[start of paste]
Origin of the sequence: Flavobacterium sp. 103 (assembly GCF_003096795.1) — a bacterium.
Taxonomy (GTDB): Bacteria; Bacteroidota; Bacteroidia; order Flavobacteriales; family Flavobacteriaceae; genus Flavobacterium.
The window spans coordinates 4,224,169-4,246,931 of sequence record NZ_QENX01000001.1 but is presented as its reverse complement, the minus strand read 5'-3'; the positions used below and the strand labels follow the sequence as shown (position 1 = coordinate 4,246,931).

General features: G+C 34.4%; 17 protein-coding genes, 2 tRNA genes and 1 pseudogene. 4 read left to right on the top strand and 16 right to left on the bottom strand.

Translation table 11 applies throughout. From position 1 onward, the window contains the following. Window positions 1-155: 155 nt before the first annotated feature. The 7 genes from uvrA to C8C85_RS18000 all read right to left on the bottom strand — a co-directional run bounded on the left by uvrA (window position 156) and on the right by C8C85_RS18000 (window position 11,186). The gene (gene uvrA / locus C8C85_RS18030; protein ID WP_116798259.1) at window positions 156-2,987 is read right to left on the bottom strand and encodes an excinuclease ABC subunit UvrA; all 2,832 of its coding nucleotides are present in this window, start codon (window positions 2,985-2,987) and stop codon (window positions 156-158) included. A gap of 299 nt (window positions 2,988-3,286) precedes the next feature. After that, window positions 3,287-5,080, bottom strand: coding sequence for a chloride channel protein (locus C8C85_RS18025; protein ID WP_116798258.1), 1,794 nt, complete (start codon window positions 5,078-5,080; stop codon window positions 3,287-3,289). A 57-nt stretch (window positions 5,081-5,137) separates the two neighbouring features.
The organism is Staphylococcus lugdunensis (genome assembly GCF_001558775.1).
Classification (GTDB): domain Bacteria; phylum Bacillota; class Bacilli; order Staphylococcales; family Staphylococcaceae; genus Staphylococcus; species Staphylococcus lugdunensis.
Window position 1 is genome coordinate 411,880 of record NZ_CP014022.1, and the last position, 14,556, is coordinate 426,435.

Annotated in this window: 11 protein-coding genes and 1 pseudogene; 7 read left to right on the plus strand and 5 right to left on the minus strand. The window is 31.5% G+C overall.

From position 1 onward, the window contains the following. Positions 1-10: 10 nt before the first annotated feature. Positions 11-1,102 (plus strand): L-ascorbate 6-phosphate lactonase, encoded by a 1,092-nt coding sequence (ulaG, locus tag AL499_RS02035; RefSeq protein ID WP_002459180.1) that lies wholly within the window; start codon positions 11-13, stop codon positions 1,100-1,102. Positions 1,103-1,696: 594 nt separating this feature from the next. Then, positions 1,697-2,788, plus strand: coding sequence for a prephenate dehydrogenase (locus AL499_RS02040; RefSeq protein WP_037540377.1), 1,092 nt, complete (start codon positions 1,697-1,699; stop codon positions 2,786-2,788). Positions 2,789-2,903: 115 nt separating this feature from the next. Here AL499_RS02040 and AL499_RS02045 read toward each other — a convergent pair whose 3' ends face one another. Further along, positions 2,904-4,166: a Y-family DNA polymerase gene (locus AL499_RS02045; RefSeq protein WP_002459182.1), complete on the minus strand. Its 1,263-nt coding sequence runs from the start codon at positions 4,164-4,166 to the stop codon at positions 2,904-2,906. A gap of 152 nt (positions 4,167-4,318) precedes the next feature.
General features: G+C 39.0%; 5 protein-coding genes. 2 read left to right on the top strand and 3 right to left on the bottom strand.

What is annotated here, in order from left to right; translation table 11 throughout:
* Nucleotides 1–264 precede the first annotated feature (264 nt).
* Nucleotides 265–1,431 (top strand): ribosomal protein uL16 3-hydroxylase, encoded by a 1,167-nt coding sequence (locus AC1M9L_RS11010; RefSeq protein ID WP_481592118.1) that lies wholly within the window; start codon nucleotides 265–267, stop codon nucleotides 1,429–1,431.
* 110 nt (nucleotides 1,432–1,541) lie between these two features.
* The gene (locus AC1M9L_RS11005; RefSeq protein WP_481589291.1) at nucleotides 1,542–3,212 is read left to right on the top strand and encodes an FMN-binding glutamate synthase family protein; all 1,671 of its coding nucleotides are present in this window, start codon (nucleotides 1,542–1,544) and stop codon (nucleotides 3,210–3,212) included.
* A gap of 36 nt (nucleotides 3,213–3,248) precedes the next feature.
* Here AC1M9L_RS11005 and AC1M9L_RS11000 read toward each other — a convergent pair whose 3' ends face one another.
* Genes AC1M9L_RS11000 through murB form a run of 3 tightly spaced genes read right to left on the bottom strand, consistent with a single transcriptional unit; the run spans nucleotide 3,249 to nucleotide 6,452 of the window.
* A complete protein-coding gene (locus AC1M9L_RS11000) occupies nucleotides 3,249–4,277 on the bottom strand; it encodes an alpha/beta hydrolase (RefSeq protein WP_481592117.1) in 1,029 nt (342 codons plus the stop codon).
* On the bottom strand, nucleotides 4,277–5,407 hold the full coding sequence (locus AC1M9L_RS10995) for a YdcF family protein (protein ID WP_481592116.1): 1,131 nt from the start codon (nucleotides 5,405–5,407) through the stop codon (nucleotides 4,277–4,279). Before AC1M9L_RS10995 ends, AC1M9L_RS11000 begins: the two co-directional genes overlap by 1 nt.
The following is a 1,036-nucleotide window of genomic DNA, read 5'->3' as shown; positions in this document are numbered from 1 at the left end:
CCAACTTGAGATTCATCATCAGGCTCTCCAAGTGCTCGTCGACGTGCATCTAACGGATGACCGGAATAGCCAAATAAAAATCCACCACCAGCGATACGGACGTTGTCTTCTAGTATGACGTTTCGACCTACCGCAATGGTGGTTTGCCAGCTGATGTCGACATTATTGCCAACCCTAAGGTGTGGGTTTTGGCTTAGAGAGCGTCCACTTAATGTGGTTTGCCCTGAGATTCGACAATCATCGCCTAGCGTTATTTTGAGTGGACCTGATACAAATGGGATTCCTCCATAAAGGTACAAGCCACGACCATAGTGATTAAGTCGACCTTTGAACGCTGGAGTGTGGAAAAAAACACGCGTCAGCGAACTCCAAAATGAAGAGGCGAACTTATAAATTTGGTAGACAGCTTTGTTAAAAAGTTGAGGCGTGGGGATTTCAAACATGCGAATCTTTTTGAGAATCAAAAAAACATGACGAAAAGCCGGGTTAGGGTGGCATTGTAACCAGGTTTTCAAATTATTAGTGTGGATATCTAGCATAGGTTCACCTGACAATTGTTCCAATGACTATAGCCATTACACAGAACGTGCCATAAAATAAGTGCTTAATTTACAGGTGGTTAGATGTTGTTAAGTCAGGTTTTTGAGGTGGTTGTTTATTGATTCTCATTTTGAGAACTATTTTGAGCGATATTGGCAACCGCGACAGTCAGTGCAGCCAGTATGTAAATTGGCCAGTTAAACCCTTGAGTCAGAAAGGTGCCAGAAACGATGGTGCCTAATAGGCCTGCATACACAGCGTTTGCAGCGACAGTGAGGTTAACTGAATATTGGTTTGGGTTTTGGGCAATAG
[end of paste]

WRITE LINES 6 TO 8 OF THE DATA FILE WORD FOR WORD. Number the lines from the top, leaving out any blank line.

The organism is Staphylococcus lugdunensis (genome assembly GCF_001558775.1).
Classification (GTDB): domain Bacteria; phylum Bacillota; class Bacilli; order Staphylococcales; family Staphylococcaceae; genus Staphylococcus; species Staphylococcus lugdunensis.
Window position 1 is genome coordinate 411,880 of record NZ_CP014022.1, and the last position, 14,556, is coordinate 426,435.